The pioneering, incisive, lavishly illustrated survey of noir on television, the first of its kind
Noir, as a style, movement, or sensibility, has its roots in hardboiled detective fiction by writers like Chandler and Hammett, and films adapted from their novels were among the first called “film noir” by French cinéastes. But film isn’t the only medium with a taste for a dark story.
Hundreds of noir dramas have been produced for television, featuring detectives and femmes fatales, gangsters, and dark deeds, continuing week after week, with a new disruption of the social order. In TV Noir, television historian Allen Glover presents the first complete study of the subject.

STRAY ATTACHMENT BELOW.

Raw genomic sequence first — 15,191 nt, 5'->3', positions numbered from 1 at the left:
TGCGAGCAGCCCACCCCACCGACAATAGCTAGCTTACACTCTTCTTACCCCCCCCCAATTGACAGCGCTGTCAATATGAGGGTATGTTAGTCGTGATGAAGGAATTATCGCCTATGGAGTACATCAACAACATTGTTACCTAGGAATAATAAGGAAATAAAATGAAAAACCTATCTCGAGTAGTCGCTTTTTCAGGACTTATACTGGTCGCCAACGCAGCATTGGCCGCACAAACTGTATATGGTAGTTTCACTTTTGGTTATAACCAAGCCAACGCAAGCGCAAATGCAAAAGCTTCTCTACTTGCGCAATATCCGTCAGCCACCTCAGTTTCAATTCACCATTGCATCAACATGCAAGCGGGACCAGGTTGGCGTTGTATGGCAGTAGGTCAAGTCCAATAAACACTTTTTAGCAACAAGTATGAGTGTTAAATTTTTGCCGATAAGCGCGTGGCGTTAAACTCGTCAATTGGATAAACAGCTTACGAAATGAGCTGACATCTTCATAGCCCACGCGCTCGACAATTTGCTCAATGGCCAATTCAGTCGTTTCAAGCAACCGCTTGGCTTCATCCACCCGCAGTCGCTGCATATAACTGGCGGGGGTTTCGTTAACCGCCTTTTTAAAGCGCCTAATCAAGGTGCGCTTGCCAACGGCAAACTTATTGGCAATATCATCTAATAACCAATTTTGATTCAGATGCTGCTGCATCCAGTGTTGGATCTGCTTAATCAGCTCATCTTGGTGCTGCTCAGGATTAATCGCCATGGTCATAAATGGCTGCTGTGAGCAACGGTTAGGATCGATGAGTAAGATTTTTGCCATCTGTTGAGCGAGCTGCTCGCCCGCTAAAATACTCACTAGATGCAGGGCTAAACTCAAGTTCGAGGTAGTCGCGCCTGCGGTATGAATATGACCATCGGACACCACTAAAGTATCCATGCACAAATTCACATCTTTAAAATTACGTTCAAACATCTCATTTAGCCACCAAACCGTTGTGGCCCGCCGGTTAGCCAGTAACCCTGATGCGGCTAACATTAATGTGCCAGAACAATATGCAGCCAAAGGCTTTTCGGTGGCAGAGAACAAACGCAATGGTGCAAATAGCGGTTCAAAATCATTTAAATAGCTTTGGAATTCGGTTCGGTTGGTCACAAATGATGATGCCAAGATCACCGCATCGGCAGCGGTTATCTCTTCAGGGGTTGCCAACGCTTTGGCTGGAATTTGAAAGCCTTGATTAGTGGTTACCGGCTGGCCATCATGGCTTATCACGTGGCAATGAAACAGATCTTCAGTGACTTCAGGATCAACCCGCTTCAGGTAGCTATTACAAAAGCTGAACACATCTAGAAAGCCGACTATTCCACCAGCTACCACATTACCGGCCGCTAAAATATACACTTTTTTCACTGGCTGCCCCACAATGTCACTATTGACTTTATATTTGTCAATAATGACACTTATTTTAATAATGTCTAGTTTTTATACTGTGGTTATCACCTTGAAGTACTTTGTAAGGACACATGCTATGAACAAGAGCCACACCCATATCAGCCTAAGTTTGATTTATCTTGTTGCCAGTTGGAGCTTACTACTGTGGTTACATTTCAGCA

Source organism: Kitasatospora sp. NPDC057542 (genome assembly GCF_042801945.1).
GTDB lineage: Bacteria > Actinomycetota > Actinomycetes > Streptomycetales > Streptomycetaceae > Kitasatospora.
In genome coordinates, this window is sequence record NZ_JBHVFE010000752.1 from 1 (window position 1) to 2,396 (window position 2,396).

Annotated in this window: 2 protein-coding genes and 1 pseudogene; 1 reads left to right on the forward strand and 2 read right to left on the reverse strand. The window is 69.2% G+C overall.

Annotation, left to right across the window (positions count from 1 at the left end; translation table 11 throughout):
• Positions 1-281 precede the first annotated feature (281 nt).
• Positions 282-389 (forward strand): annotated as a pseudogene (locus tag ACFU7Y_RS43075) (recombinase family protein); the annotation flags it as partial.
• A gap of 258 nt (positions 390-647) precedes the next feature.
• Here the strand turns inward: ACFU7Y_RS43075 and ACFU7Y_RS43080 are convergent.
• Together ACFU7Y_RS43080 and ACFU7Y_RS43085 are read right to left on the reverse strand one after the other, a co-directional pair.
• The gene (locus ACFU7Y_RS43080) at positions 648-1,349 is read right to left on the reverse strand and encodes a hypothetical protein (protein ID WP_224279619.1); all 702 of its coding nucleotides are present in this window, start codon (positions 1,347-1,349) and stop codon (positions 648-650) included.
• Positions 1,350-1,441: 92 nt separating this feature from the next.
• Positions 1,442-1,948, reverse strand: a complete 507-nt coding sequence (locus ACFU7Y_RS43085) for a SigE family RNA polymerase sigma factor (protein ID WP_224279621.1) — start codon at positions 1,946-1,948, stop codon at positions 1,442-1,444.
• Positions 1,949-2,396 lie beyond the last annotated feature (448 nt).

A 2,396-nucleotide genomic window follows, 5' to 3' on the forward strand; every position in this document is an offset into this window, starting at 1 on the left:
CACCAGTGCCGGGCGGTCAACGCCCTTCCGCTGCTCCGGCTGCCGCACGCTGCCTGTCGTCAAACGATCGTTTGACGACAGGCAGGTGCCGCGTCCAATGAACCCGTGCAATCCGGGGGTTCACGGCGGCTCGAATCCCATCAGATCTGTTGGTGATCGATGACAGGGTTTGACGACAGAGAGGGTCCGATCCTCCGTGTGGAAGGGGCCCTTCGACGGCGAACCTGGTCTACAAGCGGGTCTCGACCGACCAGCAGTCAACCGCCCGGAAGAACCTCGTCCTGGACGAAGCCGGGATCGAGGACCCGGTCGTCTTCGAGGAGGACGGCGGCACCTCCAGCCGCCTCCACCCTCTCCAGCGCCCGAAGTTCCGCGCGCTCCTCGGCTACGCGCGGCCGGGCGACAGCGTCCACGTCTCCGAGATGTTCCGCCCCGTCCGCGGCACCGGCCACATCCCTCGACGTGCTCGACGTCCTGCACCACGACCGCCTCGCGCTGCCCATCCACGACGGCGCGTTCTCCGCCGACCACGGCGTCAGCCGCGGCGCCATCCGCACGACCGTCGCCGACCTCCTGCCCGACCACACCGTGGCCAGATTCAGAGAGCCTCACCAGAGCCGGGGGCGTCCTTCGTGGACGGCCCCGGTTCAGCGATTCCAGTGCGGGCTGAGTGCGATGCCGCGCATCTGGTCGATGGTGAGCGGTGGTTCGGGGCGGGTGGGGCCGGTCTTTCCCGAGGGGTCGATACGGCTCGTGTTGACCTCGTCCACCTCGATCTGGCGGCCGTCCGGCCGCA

Deconstructing its key elements with astute analysis, from NBC’s adaptation of Woolrich’s The Black Angel to the anthology programs of the ’40s and ’50s, from the classic period of Dragnet, M Squad, and 77 Sunset Strip to neo-noirs of the ’60s and ’70s including The Fugitive, Kolchak, and Harry O., this is the essential volume on TV noir.
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